Spanish Interior Minister, Alfredo Pérez Rubalcaba, speaking in Warsaw, said that an operation was underway against the Irish mafia on the Costa del Sol, and that Irish, British and Spanish police were taking part along with Europol. The Government’s Sub Delegate for Málaga, Hilario López Luna, also confirmed the police swoops by the Spanish UDYCO specialist units.

(Source: Agencies) An operation that began yesterday has resulted in the arrest of 31 members of an Irish mafia organisation, 17 of whom were detained in Estepona, Marbella, Fuengirola and Mijas. In total, searches were carried out in 122 houses, lawyers' offices and other private establishments. 500 police officers participated in the raid that was carried out simultaneously in Spain, Ireland and the United Kingdom, coordinated by Europol.
This group, whose connections extend to at least 20 countries worldwide, is considered one of the largest criminal organisations on an international scale, although predominantly in the British Isles. According to Europol, the group is suspected of being involved in more than 20 murders committed in various different countries. It was the investigation of one of these murders that gave birth to 'Operation Shovel', as the raid has been named. In February 2008 Paddy Doyle, a 28-year-old Irish citizen, who was known to the police for his involvement in organised crime, died from numerous gunshot wounds in an ambush attack in a housing estate in Estepona.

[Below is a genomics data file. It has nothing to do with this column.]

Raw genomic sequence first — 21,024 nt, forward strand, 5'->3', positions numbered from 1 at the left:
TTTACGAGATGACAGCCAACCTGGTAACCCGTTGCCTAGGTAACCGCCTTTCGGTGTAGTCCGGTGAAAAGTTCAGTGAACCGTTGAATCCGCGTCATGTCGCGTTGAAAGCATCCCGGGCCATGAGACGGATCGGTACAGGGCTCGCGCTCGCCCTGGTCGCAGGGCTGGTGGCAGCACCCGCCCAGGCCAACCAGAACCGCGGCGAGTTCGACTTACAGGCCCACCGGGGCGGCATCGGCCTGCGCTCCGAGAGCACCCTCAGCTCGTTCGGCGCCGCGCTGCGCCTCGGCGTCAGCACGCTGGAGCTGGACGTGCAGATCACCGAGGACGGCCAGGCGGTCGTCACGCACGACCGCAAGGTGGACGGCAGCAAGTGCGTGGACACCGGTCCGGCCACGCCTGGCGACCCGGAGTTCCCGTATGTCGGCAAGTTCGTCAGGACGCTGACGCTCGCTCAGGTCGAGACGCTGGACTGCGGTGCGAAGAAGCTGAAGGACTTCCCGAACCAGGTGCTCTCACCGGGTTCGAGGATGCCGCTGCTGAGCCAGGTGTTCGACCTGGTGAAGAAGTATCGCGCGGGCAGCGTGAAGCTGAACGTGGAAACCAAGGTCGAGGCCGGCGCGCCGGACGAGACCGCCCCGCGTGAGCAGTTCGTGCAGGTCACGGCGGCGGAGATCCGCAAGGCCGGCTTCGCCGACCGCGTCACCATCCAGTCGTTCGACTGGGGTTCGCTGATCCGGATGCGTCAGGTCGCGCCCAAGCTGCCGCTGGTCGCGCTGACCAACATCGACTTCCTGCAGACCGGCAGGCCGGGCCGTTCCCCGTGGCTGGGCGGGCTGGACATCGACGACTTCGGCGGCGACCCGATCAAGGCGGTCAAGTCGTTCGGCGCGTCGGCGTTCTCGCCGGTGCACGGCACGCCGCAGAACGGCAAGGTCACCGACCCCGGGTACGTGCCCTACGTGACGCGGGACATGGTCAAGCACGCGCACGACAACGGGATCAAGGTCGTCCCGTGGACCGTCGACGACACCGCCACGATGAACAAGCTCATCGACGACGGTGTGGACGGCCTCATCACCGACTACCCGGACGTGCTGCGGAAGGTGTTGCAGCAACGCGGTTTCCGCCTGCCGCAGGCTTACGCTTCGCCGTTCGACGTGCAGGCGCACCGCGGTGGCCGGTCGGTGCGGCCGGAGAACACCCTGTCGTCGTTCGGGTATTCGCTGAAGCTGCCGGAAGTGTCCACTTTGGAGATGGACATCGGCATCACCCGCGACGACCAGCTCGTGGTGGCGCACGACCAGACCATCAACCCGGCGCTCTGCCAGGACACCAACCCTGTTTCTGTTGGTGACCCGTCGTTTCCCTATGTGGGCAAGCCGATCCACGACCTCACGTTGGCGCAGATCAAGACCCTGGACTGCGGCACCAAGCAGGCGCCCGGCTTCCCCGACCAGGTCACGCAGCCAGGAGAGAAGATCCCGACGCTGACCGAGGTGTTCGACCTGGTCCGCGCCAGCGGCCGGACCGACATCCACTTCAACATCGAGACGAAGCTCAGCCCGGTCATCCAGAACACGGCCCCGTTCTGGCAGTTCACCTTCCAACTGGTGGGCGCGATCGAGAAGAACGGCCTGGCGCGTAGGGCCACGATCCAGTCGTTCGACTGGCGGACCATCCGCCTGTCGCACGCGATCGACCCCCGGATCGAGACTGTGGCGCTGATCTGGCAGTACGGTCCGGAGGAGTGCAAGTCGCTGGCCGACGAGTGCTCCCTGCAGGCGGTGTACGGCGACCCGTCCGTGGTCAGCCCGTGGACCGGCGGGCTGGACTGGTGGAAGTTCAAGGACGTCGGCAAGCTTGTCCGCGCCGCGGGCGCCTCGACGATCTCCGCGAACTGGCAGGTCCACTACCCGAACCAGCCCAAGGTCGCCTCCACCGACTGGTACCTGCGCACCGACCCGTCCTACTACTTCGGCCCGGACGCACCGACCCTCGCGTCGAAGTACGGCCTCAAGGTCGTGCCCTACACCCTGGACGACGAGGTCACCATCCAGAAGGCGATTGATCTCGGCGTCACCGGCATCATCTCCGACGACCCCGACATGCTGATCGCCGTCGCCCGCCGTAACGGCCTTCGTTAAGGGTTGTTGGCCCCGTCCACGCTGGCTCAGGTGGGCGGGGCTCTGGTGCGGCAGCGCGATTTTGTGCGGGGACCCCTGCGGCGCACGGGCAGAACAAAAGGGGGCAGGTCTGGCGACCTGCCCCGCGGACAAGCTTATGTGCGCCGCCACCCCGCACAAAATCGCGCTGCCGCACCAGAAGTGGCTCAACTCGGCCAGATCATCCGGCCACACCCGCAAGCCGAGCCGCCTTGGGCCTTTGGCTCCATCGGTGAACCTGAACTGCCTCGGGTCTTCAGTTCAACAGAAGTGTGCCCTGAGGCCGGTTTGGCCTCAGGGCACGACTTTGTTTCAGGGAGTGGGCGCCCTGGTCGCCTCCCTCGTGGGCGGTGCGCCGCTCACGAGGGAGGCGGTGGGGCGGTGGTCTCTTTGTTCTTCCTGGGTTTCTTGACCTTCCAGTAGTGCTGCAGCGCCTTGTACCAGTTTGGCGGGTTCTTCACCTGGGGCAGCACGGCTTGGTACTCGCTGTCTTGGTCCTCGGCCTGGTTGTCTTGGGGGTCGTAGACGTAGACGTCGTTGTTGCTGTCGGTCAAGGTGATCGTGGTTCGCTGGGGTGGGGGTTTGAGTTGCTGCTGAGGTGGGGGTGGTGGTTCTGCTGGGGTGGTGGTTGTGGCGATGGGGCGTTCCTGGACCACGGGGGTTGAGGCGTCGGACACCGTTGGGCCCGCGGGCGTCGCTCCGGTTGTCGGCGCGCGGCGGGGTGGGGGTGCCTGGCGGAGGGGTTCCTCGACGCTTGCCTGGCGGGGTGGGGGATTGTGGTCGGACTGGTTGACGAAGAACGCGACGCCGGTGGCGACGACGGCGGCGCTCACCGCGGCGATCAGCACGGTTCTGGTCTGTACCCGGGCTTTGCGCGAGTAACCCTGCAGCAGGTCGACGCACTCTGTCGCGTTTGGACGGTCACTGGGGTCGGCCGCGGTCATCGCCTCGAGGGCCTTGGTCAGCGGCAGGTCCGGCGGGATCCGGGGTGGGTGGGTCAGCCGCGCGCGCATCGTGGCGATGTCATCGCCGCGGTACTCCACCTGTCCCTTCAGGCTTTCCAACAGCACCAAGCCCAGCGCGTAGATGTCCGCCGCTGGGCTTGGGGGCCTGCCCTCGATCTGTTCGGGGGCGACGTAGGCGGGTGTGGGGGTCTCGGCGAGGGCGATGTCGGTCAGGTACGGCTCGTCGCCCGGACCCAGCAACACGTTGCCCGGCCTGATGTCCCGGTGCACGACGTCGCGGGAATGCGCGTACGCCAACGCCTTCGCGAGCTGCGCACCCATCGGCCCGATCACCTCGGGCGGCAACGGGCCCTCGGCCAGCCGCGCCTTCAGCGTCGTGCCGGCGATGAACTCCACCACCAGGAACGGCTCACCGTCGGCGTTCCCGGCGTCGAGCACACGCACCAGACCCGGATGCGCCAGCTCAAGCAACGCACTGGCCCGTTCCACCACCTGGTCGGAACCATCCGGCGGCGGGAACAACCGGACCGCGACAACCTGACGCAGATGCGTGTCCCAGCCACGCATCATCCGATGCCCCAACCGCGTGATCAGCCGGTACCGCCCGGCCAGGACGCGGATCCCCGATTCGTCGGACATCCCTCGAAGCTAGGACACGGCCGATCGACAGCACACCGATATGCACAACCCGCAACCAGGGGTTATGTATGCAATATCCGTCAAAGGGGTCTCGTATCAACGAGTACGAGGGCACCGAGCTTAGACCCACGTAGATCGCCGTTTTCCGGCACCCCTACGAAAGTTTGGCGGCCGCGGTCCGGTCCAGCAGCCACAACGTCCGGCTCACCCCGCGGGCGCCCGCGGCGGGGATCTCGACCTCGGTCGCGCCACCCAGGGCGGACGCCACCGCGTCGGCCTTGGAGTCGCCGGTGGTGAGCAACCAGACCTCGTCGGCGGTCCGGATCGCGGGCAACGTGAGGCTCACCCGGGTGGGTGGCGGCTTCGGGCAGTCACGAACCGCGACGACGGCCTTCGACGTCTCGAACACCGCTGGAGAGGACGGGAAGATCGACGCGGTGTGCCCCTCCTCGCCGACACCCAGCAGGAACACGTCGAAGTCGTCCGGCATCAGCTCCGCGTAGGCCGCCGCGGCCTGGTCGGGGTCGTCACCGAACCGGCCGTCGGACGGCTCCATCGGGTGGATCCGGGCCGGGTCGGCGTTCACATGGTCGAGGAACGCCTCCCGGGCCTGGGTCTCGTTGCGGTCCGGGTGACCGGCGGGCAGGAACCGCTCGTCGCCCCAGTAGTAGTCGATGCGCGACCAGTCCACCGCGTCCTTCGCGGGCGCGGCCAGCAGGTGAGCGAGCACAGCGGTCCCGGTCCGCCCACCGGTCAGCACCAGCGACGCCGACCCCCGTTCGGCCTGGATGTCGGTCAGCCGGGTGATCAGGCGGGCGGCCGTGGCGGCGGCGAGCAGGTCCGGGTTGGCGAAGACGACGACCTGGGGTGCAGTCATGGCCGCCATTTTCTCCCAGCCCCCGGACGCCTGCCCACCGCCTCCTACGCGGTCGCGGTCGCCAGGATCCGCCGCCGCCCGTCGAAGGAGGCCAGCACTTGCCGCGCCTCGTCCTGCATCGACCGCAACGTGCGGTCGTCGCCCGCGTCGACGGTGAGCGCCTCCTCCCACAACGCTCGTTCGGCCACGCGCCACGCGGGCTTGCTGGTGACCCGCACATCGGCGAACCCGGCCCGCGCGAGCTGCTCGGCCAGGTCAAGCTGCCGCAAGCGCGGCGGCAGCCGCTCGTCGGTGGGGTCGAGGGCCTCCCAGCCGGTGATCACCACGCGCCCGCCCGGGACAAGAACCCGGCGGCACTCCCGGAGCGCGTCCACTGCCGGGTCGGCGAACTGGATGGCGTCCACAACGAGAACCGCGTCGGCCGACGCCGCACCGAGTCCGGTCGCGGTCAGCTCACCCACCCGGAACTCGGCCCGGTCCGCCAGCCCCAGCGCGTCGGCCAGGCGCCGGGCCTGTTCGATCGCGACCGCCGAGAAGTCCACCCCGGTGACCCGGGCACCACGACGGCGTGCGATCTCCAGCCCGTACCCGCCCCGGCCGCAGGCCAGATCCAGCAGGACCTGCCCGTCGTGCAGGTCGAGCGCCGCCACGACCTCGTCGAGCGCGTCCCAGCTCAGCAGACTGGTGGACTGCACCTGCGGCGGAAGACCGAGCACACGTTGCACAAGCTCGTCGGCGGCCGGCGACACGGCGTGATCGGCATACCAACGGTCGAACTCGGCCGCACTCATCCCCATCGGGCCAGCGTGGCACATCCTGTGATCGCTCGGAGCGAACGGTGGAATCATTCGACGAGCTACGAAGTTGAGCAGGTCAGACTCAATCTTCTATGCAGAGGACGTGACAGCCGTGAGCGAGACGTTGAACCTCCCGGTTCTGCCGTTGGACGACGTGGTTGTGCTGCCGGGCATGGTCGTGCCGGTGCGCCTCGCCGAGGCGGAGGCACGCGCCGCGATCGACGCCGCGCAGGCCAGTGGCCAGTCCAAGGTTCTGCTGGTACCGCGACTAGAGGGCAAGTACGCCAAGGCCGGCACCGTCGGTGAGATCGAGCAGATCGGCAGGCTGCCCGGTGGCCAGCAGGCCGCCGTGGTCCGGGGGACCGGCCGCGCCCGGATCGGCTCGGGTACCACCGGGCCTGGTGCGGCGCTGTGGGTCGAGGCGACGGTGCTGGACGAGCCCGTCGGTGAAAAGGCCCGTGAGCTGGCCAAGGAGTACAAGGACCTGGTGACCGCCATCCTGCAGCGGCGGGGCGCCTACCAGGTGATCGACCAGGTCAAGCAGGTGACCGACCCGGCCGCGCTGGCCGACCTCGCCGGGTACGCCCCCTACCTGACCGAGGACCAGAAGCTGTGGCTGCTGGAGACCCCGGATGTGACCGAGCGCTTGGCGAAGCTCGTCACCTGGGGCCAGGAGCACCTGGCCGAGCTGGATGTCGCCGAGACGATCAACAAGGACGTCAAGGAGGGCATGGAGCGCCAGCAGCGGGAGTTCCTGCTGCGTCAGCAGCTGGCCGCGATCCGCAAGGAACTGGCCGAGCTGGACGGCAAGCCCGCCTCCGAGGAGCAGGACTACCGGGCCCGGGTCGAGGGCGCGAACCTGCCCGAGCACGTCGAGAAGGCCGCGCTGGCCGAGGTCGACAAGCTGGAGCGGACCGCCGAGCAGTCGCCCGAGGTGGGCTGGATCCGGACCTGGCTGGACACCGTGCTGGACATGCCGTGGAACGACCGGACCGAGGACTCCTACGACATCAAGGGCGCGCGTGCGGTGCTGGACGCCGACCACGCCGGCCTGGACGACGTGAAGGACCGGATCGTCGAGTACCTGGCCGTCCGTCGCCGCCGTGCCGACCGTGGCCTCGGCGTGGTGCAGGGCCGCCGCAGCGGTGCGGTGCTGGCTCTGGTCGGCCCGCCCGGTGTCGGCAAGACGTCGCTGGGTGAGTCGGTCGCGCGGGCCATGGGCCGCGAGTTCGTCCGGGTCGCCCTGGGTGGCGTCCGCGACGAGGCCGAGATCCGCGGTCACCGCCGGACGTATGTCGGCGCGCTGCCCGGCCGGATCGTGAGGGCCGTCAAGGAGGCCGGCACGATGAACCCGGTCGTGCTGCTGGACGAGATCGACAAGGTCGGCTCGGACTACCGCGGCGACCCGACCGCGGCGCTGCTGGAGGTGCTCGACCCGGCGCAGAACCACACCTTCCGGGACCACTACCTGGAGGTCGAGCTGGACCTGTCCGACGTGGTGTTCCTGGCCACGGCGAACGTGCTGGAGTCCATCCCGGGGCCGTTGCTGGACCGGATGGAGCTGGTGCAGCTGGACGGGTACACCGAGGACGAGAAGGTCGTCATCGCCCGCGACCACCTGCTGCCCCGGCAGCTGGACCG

The murder was immediately thought to be a revenge killing between gangs of drug dealers. The investigation led the police to certain members of this mafia group, and eventually linked them with several murders committed in Spain, more precisely on the Costa del Sol, as well as Holland and Ireland, the Ministry of the Interior revealed yesterday.
The police are continuing to investigate whether the group was involved in other violent deaths of Irish citizens on the Costa del Sol. After Paddy Doyle's murder, three more victims of the same nationality have been killed in southern Spain. In August 2008 Peter M., 39 years old, was shot in a pub in Nueva Andalucía, Marbella. In February 2009, 30-year-old Richard K. was shot repeatedly as he left a bar in Benalmádena. Finally, in April of this year a body of an Irish man who had been reported missing was found in a waste pipe in Mijas. The corpse was so badly burnt that identification was only possible from the serial number of a prosthetic knee found at the scene.